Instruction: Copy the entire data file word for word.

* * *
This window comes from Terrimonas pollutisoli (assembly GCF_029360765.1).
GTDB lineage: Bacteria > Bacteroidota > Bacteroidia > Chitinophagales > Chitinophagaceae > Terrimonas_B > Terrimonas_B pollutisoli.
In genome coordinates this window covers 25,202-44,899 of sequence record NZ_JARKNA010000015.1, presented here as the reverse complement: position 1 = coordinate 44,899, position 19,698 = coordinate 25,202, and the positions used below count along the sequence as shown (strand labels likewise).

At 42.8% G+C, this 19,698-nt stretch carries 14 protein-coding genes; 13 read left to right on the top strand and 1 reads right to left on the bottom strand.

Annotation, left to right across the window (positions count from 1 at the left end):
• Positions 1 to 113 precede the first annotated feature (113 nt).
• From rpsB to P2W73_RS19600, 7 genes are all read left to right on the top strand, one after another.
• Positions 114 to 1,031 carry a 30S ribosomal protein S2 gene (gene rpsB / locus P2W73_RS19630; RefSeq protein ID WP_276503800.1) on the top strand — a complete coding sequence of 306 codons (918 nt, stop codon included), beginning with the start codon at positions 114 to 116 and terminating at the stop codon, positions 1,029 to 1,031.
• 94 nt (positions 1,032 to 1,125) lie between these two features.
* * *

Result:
This window comes from Terrimonas pollutisoli (assembly GCF_029360765.1).
GTDB lineage: Bacteria > Bacteroidota > Bacteroidia > Chitinophagales > Chitinophagaceae > Terrimonas_B > Terrimonas_B pollutisoli.
In genome coordinates this window covers 25,202-44,899 of sequence record NZ_JARKNA010000015.1, presented here as the reverse complement: position 1 = coordinate 44,899, position 19,698 = coordinate 25,202, and the positions used below count along the sequence as shown (strand labels likewise).

At 42.8% G+C, this 19,698-nt stretch carries 14 protein-coding genes; 13 read left to right on the top strand and 1 reads right to left on the bottom strand.

Annotation, left to right across the window (positions count from 1 at the left end):
• Positions 1 to 113 precede the first annotated feature (113 nt).
• From rpsB to P2W73_RS19600, 7 genes are all read left to right on the top strand, one after another.
• Positions 114 to 1,031 carry a 30S ribosomal protein S2 gene (gene rpsB / locus P2W73_RS19630; RefSeq protein ID WP_276503800.1) on the top strand — a complete coding sequence of 306 codons (918 nt, stop codon included), beginning with the start codon at positions 114 to 116 and terminating at the stop codon, positions 1,029 to 1,031.
• 94 nt (positions 1,032 to 1,125) lie between these two features.